Background: As a result of low-dose ionizing radiation exposure during clinical practice, female orthopaedic surgeons may be at increased risk for breast cancer.
Methods: The 2009 American Academy of Orthopaedic Surgeons (AAOS) membership directory was used to mail a survey to all female AAOS fellows. Survey responses were collected between June 2009 and June 2010 among 505 (69.7%) of the eligible women. We calculated standardized prevalence ratios (SPRs) and 95% confidence intervals (CIs) by dividing the observed number of cancers among female orthopaedic surgeons by the expected number, based on the gender-specific, age-specific, and race-specific cancer prevalence statistics in the general U.S. population. We compared the distribution of breast cancer risk factors in our study population to that of the women in the 2007 California Health Interview Survey (CHIS, n=30,541).
Results: Twenty-four women reported a prior diagnosis of invasive cancer. Female orthopaedic surgeons had a prevalence of cancer that was 85% higher than that of the general U.S. female population (SPR 1.85, 95% CI 1.19-2.76). Orthopaedic surgeons in our study also had a statistically significant 2.9-fold higher prevalence of breast cancer compared to the general U.S. female population (SPR 2.9, 95% CI 1.66-4.71). Survey respondents had a higher prevalence of both protective and predisposing breast cancer factors compared to California women.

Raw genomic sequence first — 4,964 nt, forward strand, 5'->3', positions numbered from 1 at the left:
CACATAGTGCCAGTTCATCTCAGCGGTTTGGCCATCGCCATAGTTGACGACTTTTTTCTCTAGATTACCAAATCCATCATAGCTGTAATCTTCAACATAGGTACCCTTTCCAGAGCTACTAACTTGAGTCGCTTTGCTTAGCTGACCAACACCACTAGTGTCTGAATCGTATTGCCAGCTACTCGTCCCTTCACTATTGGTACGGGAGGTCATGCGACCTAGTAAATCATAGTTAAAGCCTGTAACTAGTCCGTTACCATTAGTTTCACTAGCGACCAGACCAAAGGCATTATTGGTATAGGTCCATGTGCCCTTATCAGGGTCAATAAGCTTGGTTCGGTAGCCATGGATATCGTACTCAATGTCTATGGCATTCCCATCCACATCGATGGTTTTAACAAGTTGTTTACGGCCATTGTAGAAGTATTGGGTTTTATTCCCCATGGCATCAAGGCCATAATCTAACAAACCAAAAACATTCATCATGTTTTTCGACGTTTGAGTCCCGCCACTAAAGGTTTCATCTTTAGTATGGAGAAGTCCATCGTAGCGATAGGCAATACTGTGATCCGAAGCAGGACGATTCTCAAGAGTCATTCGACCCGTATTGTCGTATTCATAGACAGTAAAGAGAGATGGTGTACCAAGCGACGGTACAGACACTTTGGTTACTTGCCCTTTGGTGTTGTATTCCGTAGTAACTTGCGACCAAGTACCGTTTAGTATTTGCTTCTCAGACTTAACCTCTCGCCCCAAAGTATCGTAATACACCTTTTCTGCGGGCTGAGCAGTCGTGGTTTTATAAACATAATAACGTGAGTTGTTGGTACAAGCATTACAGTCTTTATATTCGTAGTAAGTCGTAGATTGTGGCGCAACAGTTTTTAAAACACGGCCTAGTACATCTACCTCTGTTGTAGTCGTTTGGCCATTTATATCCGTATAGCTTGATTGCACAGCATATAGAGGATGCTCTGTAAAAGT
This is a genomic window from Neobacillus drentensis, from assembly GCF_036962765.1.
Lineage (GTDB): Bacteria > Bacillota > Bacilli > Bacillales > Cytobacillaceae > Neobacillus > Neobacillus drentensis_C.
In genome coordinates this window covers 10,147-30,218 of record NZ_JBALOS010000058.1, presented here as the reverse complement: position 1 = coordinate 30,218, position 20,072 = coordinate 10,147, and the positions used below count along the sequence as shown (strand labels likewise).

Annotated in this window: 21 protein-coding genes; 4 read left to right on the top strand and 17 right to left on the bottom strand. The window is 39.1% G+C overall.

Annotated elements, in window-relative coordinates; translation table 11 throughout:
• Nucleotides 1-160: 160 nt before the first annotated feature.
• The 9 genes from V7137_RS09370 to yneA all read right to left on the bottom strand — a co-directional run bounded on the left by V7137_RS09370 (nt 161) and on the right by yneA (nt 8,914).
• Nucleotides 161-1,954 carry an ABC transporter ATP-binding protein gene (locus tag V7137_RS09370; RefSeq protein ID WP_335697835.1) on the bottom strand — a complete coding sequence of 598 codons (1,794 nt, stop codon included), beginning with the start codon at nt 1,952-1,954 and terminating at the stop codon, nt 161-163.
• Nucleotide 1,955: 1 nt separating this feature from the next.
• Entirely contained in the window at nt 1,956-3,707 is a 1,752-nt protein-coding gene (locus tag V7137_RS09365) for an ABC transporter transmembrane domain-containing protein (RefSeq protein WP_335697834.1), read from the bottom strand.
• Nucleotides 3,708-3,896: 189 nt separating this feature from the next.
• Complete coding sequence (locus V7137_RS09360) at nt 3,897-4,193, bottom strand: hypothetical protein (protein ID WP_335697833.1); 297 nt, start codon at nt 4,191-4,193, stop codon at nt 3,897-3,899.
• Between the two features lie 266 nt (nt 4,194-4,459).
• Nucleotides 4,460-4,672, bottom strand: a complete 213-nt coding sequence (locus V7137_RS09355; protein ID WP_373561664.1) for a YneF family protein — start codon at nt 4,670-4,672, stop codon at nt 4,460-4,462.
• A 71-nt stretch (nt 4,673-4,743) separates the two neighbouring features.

Conclusions: Our findings confirm that breast cancer prevalence is elevated among female orthopaedic surgeons. Although further research is needed to determine the factors behind this population's hypothesized increased risk, taken together, our results and others suggest that the orthopaedic community consider educating current practitioners of the use of protective shielding and other modifiable breast cancer risk factors.